The spectre of the foreign exchange-rigging scandal will return to haunt HSBC on Monday when it sets aside hundreds of millions of pounds more to cover future settlements with regulators.
Sky News has learnt that Europe’s largest bank will disclose in its interim results that it is adding a substantial sum to the $550m (£352m) provision it has already allocated to resolve a number of investigations on both sides of the Atlantic.
Insiders said on Sunday that HSBC would announce an overall charge of well over $1bn (£640m) to cover conduct issues including the FX probes, but said that it would not provide a breakdown of the numbers.
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Financial companies are facing extortion threats from hackers who threaten to knock their websites offline unless firms pay tens of thousands of dollars, an FBI agent told MarketWatch Thursday.
More than 100 companies, including targets from big banks to brokerages in the financial sector, have received distributed denial of service threats since about April, says Richard Jacobs, assistant special agency in charge of the cyber branch at the FBI’s New York office. With these types of attacks, known as DDoS, criminals jam websites by flooding them with useless traffic.
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After Lucy Circe became disabled and could no longer work, she applied to Bank of America for a mortgage loan modification on her Vermont home. Over more than two years, starting in 2012, the bank repeatedly requested copies of documents that had already been provided, asked for proof that she was no longer married to a man she did not even know, and made other errors, like asking why Ms. Circe had indicated that she didn’t want to keep her property when she had actually told the bank she did.
None of it made sense. But a disturbing report on the federal government’sHome Affordable Modification Program issued on Wednesday suggests that Ms. Circe’s experience was anything but unique.
Advertised in 2009 as a lifeline for as many as four million troubled borrowers, the program was one of the Obama administration’s signature efforts to help homeowners. But the report, by Christy L. Romero, the government official with authority to monitor the program, shows that six years later, just 887,001 borrowers are participating in loan modifications — deals that reduce the costs of mortgages.
It appears that the program has allowed big banks to run roughshod over borrowers again and again.
Jessica Radbord, her lawyer at Vermont Legal Aid in Burlington, kept battling on her behalf.
Finally, in April, Bank of America agreed to modify Ms. Circe’s loan.
wildcru.org/ Brent Stapelkamp
Hat tip to Wildlife Conservation Research Unit website:
August 2, 2015
Last night we were surprised so see rumours of the death of a second lion, Jericho, circulating in the media – we had no evidence for this. The rumours claimed he too had been hunted illegally. The WildCRU field research team and a National Parks ranger set out at daybreak to attempt to find him. People will realise that even with the aid of tracking equipment, this is difficult and skilful work in remote bush. Andy Loveridge contacted me moments ago. Jericho was seen alive and well at 06.15am. He has been feeding on a giraffe kill with the lionesses from his pride. Jericho is large male lion, about 11 years old, who has been intensively monitored as part of our detailed study of lion behavioural ecology in Hwange National Park. WildCRU’s Brent Stapelkamp was able to get the attached photo of Jericho.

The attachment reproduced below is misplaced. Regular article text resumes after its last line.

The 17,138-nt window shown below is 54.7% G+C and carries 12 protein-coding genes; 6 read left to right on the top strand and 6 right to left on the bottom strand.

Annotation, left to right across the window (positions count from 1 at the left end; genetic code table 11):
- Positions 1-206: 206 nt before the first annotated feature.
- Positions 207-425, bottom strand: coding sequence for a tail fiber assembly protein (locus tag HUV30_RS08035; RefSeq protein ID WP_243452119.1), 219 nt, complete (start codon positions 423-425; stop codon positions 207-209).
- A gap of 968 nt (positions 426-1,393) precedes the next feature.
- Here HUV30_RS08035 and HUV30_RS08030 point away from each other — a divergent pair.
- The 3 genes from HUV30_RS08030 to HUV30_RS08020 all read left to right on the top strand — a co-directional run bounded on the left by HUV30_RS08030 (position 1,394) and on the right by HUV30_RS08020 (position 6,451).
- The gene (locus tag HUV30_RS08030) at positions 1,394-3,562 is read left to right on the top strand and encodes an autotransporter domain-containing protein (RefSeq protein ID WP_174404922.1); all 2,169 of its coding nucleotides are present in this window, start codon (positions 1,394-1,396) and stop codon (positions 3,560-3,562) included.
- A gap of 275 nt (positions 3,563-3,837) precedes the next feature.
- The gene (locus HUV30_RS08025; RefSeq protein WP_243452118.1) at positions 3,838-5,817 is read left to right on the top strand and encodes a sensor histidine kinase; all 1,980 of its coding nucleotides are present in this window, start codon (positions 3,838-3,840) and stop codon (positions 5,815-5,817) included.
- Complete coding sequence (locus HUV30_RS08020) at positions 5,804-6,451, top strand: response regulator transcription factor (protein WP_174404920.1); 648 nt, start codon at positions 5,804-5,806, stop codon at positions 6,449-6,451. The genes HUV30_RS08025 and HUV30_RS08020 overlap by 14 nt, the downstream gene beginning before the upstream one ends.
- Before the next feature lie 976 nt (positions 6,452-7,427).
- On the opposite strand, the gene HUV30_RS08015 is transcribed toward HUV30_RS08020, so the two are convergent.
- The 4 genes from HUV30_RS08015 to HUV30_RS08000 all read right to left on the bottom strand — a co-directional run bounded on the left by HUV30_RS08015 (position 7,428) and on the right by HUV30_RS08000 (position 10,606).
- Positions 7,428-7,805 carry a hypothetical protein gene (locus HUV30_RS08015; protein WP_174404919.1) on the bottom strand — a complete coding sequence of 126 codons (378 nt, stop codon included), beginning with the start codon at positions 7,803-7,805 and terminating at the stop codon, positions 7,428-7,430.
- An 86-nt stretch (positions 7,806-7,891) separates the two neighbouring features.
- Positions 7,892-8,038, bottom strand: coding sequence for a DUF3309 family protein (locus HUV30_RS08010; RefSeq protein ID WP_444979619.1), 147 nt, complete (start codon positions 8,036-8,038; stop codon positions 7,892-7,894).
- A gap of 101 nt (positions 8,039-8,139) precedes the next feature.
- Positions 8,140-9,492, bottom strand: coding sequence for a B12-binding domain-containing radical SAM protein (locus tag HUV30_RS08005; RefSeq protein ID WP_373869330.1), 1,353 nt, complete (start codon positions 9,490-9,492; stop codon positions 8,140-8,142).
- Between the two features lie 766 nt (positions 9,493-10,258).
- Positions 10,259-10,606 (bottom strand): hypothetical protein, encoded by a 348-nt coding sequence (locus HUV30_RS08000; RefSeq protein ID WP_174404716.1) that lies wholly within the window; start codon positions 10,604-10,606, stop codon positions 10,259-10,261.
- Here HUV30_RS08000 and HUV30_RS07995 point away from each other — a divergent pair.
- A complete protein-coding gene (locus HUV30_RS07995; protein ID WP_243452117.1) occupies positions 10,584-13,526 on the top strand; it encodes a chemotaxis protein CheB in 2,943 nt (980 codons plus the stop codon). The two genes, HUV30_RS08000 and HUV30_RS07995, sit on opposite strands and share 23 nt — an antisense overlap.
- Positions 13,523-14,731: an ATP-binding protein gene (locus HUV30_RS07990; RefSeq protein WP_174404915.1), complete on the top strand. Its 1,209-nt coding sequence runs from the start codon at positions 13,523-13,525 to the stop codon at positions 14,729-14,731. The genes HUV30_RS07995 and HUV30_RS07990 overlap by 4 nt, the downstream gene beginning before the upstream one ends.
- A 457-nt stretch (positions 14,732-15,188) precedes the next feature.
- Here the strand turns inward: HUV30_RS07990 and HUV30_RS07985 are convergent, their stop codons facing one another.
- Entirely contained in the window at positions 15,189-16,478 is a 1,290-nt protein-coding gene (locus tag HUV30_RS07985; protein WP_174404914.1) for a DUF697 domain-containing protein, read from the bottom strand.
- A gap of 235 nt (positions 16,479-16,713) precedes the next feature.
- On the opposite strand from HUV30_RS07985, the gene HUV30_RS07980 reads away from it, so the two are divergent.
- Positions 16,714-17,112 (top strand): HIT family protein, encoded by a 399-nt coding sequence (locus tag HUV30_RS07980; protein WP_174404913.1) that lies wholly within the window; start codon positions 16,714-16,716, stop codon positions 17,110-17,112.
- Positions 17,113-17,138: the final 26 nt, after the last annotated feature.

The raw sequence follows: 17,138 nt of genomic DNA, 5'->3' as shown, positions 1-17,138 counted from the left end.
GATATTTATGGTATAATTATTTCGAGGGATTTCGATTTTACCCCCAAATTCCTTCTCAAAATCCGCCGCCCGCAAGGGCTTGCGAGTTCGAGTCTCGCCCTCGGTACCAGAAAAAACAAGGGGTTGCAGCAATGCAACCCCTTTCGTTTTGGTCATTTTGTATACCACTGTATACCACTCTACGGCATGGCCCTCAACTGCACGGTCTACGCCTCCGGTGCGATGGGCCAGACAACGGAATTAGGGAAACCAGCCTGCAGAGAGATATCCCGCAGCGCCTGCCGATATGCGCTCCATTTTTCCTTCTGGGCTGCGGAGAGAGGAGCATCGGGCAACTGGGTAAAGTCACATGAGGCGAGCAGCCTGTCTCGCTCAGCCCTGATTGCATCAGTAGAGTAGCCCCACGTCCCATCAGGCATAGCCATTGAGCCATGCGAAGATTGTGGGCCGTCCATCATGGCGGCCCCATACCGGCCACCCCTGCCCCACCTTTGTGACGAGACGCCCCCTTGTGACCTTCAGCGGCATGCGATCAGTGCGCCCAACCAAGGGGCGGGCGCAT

Many people have asked if Jericho and Cecil were brothers. They were not related though their bond was one close to brotherhood. Male lions often form what are termed co-operative ‘coalitions’ with unrelated males in order to better compete with other males for territories and prides. In fact 42% of male lion coalitions are genetically unrelated, though larger coalitions tend to be brothers or half-brothers.
Protestors carrying a vulture puppet and chanting in Spanish marched outside the Park Avenue offices of a major holder of Puerto Rico’s debt on Thursday to protest proposed austerity measures.
The approximately 45 protestors from Hispanic community organizations slammed BlueMountain Capital Management, which holds Puerto Rico Electric Power Authority (PREPA) debt. They characterized the hedge fund as a vulture attacking the economically battered island.
The U.S. commonwealth is wrestling with $72 billion in debt. It is expected to default on some of it within the next few days.
Tokyo police on Aug. 1 arrested the CEO of the collapsed Mt. Gox bitcoin exchange over the looting of its virtual currency.
Police suspect that Mark Karpeles, 30, accessed the exchange’s computer records and falsified data on the outstanding balance of his own account.
He was arrested on suspicion of unauthorized creation and use of private electromagnetic records. Mt. Gox is undergoing bankruptcy proceedings.
In February 2014, Mt. Gox announced that hackers accessed its computer system and stole 850,000 bitcoins, worth 46.5 billion yen ($372 million) at that time, as well as up to 2.8 billion yen from the exchange’s accounts.
Officers of the Metropolitan Police Department examined transaction records stored on computers that were voluntarily submitted to them.
Police determined that only Karpeles had access to the computer system. They said he accessed the computer system and tampered with in-house records of transactions so that his account had $1 million more than there was.
Karpeles, a resident of Toshima Ward in Tokyo, is denying the allegation, according to police.